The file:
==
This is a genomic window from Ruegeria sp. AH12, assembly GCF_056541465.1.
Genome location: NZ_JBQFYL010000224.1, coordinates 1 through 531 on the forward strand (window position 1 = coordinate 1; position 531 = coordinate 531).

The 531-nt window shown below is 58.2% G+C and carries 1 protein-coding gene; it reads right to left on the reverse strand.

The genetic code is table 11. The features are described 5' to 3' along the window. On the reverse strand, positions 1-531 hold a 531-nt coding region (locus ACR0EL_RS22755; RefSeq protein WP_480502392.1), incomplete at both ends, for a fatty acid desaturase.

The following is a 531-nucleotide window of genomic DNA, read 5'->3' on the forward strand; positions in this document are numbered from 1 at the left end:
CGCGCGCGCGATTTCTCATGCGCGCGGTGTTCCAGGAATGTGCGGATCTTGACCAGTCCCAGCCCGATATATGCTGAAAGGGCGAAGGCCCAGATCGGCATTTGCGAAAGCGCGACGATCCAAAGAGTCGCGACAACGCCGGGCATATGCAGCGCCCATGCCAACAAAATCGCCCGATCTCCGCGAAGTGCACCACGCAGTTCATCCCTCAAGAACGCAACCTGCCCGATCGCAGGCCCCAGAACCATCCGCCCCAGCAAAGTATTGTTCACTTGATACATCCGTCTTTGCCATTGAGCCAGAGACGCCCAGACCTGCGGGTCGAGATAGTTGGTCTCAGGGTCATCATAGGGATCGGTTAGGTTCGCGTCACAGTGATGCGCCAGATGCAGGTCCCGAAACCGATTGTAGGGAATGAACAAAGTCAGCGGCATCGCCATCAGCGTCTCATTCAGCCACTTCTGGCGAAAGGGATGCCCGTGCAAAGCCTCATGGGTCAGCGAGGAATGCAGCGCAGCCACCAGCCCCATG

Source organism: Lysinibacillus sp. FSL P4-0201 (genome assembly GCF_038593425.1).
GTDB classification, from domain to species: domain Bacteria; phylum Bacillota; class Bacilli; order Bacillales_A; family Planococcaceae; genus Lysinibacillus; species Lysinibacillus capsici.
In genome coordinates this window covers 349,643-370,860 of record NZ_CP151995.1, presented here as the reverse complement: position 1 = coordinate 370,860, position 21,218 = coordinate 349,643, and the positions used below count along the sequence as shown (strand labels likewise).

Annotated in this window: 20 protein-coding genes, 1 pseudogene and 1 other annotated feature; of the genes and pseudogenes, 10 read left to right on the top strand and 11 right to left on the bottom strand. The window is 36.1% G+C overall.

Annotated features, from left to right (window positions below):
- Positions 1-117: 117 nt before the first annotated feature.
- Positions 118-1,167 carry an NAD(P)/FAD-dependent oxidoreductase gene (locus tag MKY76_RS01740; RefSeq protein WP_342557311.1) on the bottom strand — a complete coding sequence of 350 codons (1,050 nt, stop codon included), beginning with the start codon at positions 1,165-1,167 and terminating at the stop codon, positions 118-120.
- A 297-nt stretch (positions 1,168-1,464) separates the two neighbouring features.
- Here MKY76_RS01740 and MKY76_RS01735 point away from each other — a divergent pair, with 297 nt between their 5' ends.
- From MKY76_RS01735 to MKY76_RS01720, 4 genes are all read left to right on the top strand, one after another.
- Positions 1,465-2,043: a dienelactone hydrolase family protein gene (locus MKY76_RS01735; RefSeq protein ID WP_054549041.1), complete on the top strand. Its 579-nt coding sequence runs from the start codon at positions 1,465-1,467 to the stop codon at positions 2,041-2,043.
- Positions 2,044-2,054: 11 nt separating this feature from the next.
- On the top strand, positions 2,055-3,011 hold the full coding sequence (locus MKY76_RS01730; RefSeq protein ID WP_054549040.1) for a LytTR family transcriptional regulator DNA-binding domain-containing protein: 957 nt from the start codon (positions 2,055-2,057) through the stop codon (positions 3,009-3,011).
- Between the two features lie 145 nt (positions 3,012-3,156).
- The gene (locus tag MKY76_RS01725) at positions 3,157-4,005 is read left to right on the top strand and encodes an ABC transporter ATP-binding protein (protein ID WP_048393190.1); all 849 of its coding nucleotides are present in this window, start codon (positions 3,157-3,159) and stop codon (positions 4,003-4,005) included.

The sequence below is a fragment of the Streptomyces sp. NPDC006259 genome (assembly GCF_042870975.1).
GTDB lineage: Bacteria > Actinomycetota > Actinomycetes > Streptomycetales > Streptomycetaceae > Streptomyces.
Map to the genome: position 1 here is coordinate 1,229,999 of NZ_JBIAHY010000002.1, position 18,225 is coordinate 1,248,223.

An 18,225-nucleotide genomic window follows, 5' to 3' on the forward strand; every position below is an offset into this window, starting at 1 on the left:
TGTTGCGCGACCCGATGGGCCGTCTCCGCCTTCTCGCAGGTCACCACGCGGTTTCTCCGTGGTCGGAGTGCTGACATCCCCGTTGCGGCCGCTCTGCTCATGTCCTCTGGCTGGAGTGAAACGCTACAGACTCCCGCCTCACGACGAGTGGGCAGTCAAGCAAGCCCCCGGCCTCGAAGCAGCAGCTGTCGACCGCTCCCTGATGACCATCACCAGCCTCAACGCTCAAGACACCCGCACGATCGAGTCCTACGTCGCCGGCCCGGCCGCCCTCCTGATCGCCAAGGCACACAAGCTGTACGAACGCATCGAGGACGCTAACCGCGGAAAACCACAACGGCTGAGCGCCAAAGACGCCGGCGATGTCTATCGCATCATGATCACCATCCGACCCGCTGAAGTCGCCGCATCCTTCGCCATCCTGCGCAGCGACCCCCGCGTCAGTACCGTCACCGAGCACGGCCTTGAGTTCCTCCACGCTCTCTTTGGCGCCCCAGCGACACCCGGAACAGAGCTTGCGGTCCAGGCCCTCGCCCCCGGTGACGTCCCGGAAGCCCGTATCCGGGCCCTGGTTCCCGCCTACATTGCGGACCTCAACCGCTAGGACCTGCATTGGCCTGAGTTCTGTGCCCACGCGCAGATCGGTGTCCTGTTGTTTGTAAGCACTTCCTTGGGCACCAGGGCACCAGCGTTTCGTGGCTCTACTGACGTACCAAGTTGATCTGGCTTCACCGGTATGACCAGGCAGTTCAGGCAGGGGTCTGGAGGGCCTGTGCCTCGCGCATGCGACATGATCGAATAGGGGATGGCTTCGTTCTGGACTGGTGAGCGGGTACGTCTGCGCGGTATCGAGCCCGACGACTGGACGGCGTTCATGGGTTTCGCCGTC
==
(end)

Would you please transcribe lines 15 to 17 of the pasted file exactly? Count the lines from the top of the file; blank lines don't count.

- Here MKY76_RS01740 and MKY76_RS01735 point away from each other — a divergent pair, with 297 nt between their 5' ends.
- From MKY76_RS01735 to MKY76_RS01720, 4 genes are all read left to right on the top strand, one after another.
- Positions 1,465-2,043: a dienelactone hydrolase family protein gene (locus MKY76_RS01735; RefSeq protein ID WP_054549041.1), complete on the top strand. Its 579-nt coding sequence runs from the start codon at positions 1,465-1,467 to the stop codon at positions 2,041-2,043.